Executive Director, UNAIDS, Winnie Byanyima
The UNAIDS Executive Director, Winnie Byanyima, has welcomed the Government of Sierra Leone’s decision to join the Education Plus and becoming the first country to officially commit to championing the initiative. Education Plus is a high-profile, high-level political advocacy drive to accelerate actions and investments to prevent HIV centred on the empowerment of adolescent girls and young women and the achievement of gender equality in sub-Saharan Africa.
“Congratulations to the people and government of Sierra Leone on this significant milestone, building on the progress you have made for young people by committing to the Education Plus Initiative for the education and empowerment of every adolescent girl in Sierra Leone,” said Ms Byanyima, adding: “You have made clear that the Covid-19 crisis is not a reason to pull back on investments, the crisis is, instead, a reason to accelerate progress and be bold,” The Education Plus calls for the provision of essential elements of empowerment that every adolescent girl and young woman should be entitled to in their transitions to adulthood.
Ms Byanyima applauded the country’s commitment to the initiative’s goal of provision of free secondary education to adolescent girls and boys and ensuring a national comprehensive sexuality education (CSE): violence-free environments, access to Sexual and Reproductive Health and rights and services, and for adolescent girls and young women to be supported with the skills necessary to successfully transition from school to work.
“I am so energised by this brilliant news from Sierra Leone. To all the grassroots movements, all the young women, and all those in leadership in Sierra Leone who work together to keep gender equality top of the national development agenda and a reality, congratulations,” she said. “We, the UN agencies, stand alongside Sierra Leone in working to achieve this pledge, and we urge development partners to do all they can in solidarity. Africa will flourish when all of Africa’s girls do.”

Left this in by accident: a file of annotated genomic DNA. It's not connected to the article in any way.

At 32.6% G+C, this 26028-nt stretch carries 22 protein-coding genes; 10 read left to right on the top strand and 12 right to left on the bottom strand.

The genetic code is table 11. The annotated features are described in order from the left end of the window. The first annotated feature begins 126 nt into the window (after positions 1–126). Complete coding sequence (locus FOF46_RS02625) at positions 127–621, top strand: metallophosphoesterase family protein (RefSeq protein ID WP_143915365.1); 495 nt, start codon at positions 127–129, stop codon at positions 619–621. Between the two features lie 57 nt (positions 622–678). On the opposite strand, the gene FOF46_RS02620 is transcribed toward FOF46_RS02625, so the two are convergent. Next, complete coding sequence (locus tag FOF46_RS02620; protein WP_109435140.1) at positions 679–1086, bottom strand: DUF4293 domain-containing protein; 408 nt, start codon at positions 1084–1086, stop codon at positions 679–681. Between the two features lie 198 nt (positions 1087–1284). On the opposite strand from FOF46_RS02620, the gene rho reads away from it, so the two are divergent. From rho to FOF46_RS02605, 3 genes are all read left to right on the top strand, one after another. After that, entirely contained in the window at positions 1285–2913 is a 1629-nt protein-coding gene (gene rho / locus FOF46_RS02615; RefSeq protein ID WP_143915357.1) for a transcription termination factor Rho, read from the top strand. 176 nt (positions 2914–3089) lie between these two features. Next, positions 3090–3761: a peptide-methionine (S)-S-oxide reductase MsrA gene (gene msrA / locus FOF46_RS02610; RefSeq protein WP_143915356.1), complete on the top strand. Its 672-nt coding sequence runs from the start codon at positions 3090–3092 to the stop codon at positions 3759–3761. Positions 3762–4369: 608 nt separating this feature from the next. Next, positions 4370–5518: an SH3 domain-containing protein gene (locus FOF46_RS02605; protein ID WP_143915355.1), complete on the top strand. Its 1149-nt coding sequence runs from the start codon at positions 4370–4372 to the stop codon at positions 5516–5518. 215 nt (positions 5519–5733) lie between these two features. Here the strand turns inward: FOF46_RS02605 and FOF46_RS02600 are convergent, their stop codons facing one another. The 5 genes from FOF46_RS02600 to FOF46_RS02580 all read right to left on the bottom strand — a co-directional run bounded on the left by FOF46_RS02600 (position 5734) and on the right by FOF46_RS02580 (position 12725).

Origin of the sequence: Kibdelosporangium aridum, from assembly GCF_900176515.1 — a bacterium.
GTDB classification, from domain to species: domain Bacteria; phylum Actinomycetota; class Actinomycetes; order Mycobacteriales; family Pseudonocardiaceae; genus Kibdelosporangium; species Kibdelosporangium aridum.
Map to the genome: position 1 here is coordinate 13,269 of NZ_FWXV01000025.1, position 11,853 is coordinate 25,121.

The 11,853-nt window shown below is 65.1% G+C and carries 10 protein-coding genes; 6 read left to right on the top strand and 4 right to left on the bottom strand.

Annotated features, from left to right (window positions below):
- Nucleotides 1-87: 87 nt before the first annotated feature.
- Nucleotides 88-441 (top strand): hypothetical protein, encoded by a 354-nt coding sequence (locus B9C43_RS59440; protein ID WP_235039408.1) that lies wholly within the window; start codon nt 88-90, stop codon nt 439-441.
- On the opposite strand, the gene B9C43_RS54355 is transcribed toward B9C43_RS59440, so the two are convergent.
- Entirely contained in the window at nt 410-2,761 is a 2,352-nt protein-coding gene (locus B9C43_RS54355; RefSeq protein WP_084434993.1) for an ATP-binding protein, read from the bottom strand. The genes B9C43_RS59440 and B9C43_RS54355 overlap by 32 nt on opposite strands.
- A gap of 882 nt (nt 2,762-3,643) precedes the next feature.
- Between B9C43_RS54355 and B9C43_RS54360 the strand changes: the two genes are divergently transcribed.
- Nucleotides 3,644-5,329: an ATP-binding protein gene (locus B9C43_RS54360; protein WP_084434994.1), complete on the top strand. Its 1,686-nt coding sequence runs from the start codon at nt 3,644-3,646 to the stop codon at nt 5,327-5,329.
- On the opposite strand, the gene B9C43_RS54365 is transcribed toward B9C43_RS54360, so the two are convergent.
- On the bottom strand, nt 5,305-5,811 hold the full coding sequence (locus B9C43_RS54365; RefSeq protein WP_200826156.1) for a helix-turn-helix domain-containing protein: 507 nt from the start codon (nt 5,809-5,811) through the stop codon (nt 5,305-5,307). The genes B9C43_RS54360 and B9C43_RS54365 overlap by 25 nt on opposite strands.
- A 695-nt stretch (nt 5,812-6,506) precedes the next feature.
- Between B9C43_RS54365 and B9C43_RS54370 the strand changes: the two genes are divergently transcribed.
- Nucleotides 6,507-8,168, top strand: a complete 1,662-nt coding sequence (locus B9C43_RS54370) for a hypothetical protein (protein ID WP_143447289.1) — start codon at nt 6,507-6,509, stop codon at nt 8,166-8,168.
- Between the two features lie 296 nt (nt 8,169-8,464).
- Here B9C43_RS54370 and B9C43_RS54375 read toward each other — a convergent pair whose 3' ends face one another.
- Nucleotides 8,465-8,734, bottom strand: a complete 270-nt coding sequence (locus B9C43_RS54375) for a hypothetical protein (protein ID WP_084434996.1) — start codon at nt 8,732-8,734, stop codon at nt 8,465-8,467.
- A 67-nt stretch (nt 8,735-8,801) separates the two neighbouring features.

Over the years, there’s been impressive progress in access to HIV treatment, delivered by African governments with communities and partners, but sub-Saharan Africa remains the epicentre of the AIDS epidemic, and HIV continues to disproportionately impact adolescent girls and young women. Today, five in six adolescents aged between 15 and 19 years newly acquiring HIV in the region are girls. More than 600 adolescent girls in sub-Saharan Africa acquire HIV every day. AIDS-related illnesses are still the second leading cause of death among young women aged 15–24 years in Sub-Saharan Africa.
In Sierra Leone, among adolescents and young women aged 15-24 years, HIV prevalence is thrice (1.5%) as high compared to men and boys of the same age (0.5%). Close to 40 percent of girls are likely to have a child by age 19, with over 70 percent of all SGBV survivors being below 15 years, according to UNICEF data of 2017. The majority of adolescent girls do not have comprehensive knowledge about how to prevent transmission of HIV and other sexually transmitted infections. The COVID-19 crisis has worsened this situation with school closures and a peak in sexual and gender-based violence against adolescent girls and young women. The Education Plus Initiative, co-led by five women Heads of UN agencies – UNAIDS, UNICEF, UNESCO, UNFPA and UN Women, is responding to the inequalities that put adolescent girls and young women at greater risk of HIV and will ensure that girls complete secondary school healthy, safe and skilled. The initiative will be launched at the Generation Equality Forum in Paris with young women’s leadership at the centre.